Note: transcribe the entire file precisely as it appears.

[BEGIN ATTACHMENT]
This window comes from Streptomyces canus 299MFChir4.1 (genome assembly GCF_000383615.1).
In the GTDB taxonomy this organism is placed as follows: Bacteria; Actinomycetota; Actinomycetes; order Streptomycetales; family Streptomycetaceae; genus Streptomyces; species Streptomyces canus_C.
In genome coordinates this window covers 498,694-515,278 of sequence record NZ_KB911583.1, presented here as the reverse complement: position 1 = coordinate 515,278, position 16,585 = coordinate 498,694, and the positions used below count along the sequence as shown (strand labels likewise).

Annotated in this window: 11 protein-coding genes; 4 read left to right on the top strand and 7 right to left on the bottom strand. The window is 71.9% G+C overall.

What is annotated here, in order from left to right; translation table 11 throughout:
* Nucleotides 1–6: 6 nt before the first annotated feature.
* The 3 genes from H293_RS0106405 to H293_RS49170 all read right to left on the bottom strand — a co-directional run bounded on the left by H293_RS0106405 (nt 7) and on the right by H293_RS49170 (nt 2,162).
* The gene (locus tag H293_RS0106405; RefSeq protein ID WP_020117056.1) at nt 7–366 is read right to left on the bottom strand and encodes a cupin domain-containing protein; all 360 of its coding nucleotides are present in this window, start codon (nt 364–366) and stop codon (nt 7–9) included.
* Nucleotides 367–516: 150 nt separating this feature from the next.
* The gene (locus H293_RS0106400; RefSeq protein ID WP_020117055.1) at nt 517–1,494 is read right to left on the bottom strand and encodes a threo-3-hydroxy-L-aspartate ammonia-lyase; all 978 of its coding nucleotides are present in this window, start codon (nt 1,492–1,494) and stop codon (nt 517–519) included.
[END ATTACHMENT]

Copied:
This window comes from Streptomyces canus 299MFChir4.1 (genome assembly GCF_000383615.1).
In the GTDB taxonomy this organism is placed as follows: Bacteria; Actinomycetota; Actinomycetes; order Streptomycetales; family Streptomycetaceae; genus Streptomyces; species Streptomyces canus_C.
In genome coordinates this window covers 498,694-515,278 of sequence record NZ_KB911583.1, presented here as the reverse complement: position 1 = coordinate 515,278, position 16,585 = coordinate 498,694, and the positions used below count along the sequence as shown (strand labels likewise).

Annotated in this window: 11 protein-coding genes; 4 read left to right on the top strand and 7 right to left on the bottom strand. The window is 71.9% G+C overall.

What is annotated here, in order from left to right; translation table 11 throughout:
* Nucleotides 1–6: 6 nt before the first annotated feature.
* The 3 genes from H293_RS0106405 to H293_RS49170 all read right to left on the bottom strand — a co-directional run bounded on the left by H293_RS0106405 (nt 7) and on the right by H293_RS49170 (nt 2,162).
* The gene (locus tag H293_RS0106405; RefSeq protein ID WP_020117056.1) at nt 7–366 is read right to left on the bottom strand and encodes a cupin domain-containing protein; all 360 of its coding nucleotides are present in this window, start codon (nt 364–366) and stop codon (nt 7–9) included.
* Nucleotides 367–516: 150 nt separating this feature from the next.
* The gene (locus H293_RS0106400; RefSeq protein ID WP_020117055.1) at nt 517–1,494 is read right to left on the bottom strand and encodes a threo-3-hydroxy-L-aspartate ammonia-lyase; all 978 of its coding nucleotides are present in this window, start codon (nt 1,492–1,494) and stop codon (nt 517–519) included.